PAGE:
How to 'Build' a Healthy Plate

Jan 2020

If you, like many of us (myself included!), struggle for inspiration on how to plan or put together a healthly, nutritionally balanced meal from scratch using fresh ingredients, this simple guide will hopefully lend some help.

How to build a healthy plate article

This guide is not an absolute, rather a little visual tool that I hope some may find helpful. I tend to use this when I am assembly cooking, rather than making a complete recipe. For example, I might bake a chicken breast (protein) steam some broccoli & green beans then drizzle in olive oil (vegetables & healthy fats) and add a few new potatoes in to cook (complex carbohydrates). It’s not a supper than needs a recipe, but this plate-based guideline can help me to ensure I have each category covered.

How to portion the plate

1. Start with VEGETABLES (include a rainbow of colours)
2. Include a portion of PROTEIN
3. Add some HEALTHY FAT (e.g. a good drizzle of oil or a sprinkle of seeds/nuts)
Add COMPLEX CARBOHYDRATES or minimally processed wholegrain if you’re feeling hungry or have higher energy demands

Sometimes a single food will cross multiple categories:

i) Nuts, for example, could be both our protein and healthy fats.
ii) Leek & potato soup might contain olive oil (healthy fats), vegetables (leeks) and carbohydrates (potatoes) so would need some protein to be added.

Note: If you aren’t sure what counts as a protein or complex carb etc., see my article on Food Category Reminders.

How to build a healthy plate article

How this translates into a real meal 

Here are some simple examples of how to build your plate – combine ideas from each of the four groups in the proportions laid out above:

Understanding: Food Categories Articles
Vegetables (or Fruit)

Rocket leaves & tomatoes

Steamed broccoli & Green beans

Carrot & Turmeric Soup

Baby spinach

Beetroot, cucumber & watercress


Raspberries & blueberries

Is fish healthy article

Cooked chicken

Baked Fish

Cashews (in soup)

Poached eggs


Cannelini beans

Natural yoghurt

Homemade Hummus

Simple Dahl

Golden Tahini Dressing Recipe
Healthy Fat

Tahini dressing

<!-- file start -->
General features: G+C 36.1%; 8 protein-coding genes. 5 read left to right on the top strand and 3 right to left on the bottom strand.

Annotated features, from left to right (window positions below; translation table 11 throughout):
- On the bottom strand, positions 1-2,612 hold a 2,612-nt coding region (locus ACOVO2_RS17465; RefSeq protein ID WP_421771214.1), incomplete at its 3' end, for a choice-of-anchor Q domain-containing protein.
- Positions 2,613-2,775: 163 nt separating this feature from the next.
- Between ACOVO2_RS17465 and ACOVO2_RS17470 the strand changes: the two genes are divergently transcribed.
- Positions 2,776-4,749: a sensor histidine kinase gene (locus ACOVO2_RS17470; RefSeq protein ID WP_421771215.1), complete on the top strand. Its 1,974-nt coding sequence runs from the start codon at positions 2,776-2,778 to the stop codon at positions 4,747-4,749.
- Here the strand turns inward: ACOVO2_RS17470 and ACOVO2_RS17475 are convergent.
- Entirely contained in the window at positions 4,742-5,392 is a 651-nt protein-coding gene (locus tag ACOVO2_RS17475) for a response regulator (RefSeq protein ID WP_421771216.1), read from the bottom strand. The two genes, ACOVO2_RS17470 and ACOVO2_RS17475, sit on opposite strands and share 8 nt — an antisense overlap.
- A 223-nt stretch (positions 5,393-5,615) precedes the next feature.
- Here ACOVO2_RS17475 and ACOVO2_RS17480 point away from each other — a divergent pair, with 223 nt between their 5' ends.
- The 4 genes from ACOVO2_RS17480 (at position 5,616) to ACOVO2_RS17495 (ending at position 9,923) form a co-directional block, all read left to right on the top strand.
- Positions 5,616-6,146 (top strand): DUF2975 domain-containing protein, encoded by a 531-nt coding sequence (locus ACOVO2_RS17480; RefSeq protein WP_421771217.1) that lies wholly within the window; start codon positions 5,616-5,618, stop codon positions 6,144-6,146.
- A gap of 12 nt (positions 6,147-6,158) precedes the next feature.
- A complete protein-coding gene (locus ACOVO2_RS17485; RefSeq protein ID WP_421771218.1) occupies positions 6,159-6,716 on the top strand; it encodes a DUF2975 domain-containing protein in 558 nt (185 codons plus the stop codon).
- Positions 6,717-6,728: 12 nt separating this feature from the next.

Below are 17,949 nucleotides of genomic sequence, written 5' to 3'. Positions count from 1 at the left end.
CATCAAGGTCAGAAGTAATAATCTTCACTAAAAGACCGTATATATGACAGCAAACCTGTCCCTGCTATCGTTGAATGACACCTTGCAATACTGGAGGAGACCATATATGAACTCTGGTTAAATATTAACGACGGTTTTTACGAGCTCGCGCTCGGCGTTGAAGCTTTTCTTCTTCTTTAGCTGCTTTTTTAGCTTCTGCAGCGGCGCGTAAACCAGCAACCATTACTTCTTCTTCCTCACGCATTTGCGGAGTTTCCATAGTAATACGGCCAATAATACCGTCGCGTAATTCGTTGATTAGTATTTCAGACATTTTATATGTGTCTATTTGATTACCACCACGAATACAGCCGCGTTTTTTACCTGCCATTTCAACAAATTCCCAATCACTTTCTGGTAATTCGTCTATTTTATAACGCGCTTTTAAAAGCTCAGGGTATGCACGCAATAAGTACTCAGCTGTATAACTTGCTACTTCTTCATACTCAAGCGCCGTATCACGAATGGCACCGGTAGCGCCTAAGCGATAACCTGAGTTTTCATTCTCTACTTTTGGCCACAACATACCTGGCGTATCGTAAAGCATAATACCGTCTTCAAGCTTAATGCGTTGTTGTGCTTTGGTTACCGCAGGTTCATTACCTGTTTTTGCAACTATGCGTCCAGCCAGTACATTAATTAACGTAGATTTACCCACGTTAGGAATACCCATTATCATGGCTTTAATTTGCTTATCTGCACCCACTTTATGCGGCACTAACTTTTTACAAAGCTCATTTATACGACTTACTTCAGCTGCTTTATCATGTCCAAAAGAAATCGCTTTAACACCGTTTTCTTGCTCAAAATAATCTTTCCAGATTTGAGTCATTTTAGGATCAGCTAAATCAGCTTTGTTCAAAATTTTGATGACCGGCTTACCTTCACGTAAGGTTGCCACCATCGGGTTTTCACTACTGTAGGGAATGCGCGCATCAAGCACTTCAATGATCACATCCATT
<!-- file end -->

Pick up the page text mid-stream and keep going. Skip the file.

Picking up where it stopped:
Drizzle of olive oil

Sprinkle of seeds


Olive oil dressing

Drizzle of olive oil

Almond butter

Small handful of nuts

Buckwheat Pancake Recipe
Complex carbohydrates


Rye bread toast

Steamed new potatoes


Sourdough toast

Rice cakes

Baked potato

Buckwheat pancakes

How to build a healthy plate article
A note on plates…

There are some interesting studies that suggest that the type of plate we choose can impact our eating habits. Choosing a larger plate can lead to us serve bigger portion sizes, whereas choosing a smaller plate inclines us to smaller portions. Also, choosing a plate colour that highly contrasts with the food may be helpful to reduce over-serving and vice versa. 1

Having said this, the effects are quite small. So don’t think you need to rush out and buy a whole new dinner service! I just think it’s an interesting observation.


Van Ittersum, K. and Wansink, B. (2012). Plate Size and Color Suggestibility: The Delboeuf Illusion’s Bias on Serving and Eating Behavior. Journal of Consumer Research, 39(2), pp.215-228.


Please note that the information on this website is provided for general information only, it should not be treated as a substitute for the medical advice of your own doctor or any other health care professional providing personalised nutrition or lifestyle advice. If you have any concerns about your general health, you should contact your local health care provider.

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